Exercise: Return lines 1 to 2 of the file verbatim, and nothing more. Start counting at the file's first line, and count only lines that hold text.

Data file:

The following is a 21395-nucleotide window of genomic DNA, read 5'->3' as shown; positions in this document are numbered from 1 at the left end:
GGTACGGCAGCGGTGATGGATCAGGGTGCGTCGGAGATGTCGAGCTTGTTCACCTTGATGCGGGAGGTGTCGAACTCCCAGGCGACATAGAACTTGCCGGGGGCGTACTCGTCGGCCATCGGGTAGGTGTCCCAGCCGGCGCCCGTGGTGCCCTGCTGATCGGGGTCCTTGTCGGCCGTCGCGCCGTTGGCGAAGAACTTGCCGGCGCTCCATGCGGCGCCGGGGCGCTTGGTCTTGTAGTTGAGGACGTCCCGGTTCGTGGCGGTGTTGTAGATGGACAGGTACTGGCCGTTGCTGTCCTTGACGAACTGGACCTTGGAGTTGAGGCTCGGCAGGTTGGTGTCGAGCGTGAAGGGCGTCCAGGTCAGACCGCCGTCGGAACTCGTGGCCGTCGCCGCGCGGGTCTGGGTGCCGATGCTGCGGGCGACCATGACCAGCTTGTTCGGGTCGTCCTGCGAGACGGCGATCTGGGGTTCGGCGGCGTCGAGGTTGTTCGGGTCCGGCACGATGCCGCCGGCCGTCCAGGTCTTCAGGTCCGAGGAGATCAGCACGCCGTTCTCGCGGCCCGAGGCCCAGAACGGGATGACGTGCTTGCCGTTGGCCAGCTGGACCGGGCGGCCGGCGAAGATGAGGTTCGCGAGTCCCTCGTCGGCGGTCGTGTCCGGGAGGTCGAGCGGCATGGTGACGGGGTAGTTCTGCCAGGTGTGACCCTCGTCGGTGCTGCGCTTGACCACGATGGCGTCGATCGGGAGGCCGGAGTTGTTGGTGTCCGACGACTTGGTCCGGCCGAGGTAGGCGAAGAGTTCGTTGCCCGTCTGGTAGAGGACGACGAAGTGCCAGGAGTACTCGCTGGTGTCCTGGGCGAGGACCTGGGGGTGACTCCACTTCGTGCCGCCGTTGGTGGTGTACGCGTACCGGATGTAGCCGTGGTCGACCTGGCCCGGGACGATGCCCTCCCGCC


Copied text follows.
The following is a 21395-nucleotide window of genomic DNA, read 5'->3' as shown; positions in this document are numbered from 1 at the left end:
GGTACGGCAGCGGTGATGGATCAGGGTGCGTCGGAGATGTCGAGCTTGTTCACCTTGATGCGGGAGGTGTCGAACTCCCAGGCGACATAGAACTTGCCGGGGGCGTACTCGTCGGCCATCGGGTAGGTGTCCCAGCCGGCGCCCGTGGTGCCCTGCTGATCGGGGTCCTTGTCGGCCGTCGCGCCGTTGGCGAAGAACTTGCCGGCGCTCCATGCGGCGCCGGGGCGCTTGGTCTTGTAGTTGAGGACGTCCCGGTTCGTGGCGGTGTTGTAGATGGACAGGTACTGGCCGTTGCTGTCCTTGACGAACTGGACCTTGGAGTTGAGGCTCGGCAGGTTGGTGTCGAGCGTGAAGGGCGTCCAGGTCAGACCGCCGTCGGAACTCGTGGCCGTCGCCGCGCGGGTCTGGGTGCCGATGCTGCGGGCGACCATGACCAGCTTGTTCGGGTCGTCCTGCGAGACGGCGATCTGGGGTTCGGCGGCGTCGAGGTTGTTCGGGTCCGGCACGATGCCGCCGGCCGTCCAGGTCTTCAGGTCCGAGGAGATCAGCACGCCGTTCTCGCGGCCCGAGGCCCAGAACGGGATGACGTGCTTGCCGTTGGCCAGCTGGACCGGGCGGCCGGCGAAGATGAGGTTCGCGAGTCCCTCGTCGGCGGTCGTGTCCGGGAGGTCGAGCGGCATGGTGACGGGGTAGTTCTGCCAGGTGTGACCCTCGTCGGTGCTGCGCTTGACCACGATGGCGTCGATCGGGAGGCCGGAGTTGTTGGTGTCCGACGACTTGGTCCGGCCGAGGTAGGCGAAGAGTTCGTTGCCCGTCTGGTAGAGGACGACGAAGTGCCAGGAGTACTCGCTGGTGTCCTGGGCGAGGACCTGGGGGTGACTCCACTTCGTGCCGCCGTTGGTGGTGTACGCGTACCGGATGTAGCCGTGGTCGACCTGGCCCGGGACGATGCCCTCCCGCC